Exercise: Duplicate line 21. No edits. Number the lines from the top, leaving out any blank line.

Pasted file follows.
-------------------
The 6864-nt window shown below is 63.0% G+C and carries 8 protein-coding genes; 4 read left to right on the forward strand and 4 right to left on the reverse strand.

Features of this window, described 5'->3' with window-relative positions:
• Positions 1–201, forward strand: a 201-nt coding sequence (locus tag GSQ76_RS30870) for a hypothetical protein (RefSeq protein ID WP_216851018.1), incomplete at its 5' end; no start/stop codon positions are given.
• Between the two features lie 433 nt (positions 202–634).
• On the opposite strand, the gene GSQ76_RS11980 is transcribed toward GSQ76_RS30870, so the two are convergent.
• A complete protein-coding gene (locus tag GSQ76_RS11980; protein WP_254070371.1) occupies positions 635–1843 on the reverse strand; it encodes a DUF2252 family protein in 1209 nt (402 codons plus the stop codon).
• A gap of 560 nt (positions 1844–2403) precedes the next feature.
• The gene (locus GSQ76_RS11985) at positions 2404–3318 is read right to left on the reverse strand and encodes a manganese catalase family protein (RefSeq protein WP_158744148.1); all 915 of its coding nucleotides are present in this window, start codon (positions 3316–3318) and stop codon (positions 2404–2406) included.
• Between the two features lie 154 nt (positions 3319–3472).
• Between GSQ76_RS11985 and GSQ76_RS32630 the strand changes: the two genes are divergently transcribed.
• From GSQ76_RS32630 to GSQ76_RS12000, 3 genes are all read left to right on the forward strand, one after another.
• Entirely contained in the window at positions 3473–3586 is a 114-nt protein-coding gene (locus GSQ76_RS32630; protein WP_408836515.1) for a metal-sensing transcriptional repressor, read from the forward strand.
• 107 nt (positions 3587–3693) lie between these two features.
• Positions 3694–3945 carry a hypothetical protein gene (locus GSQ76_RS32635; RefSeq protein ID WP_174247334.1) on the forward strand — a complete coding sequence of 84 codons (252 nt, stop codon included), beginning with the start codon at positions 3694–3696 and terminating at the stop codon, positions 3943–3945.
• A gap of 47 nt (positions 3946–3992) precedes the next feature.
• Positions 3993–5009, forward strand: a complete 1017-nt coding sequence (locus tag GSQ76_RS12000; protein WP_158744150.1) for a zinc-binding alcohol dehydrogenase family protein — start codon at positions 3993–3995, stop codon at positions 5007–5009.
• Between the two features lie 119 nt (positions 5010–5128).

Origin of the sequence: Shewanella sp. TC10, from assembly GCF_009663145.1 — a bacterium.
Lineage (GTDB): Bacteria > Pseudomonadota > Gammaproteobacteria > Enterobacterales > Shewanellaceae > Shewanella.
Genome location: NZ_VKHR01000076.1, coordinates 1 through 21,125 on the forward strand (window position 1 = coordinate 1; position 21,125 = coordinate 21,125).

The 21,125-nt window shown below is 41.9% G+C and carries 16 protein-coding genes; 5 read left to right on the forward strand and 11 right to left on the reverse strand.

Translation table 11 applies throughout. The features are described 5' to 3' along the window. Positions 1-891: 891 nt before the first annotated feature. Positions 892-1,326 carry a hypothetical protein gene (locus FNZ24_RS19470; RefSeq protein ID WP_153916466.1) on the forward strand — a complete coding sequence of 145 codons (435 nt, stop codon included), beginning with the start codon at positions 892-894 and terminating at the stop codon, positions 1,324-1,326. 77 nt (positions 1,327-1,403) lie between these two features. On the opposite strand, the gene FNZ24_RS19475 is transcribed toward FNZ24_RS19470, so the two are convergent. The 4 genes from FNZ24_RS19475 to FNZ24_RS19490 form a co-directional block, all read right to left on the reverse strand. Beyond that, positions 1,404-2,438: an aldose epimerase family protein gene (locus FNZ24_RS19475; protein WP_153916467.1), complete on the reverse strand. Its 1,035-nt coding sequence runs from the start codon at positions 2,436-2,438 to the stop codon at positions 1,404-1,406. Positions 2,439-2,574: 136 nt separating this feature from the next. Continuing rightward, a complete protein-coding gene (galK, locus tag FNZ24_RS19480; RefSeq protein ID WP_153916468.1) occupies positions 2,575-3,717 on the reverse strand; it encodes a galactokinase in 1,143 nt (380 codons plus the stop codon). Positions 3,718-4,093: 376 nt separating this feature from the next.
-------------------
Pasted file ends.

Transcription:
The 21,125-nt window shown below is 41.9% G+C and carries 16 protein-coding genes; 5 read left to right on the forward strand and 11 right to left on the reverse strand.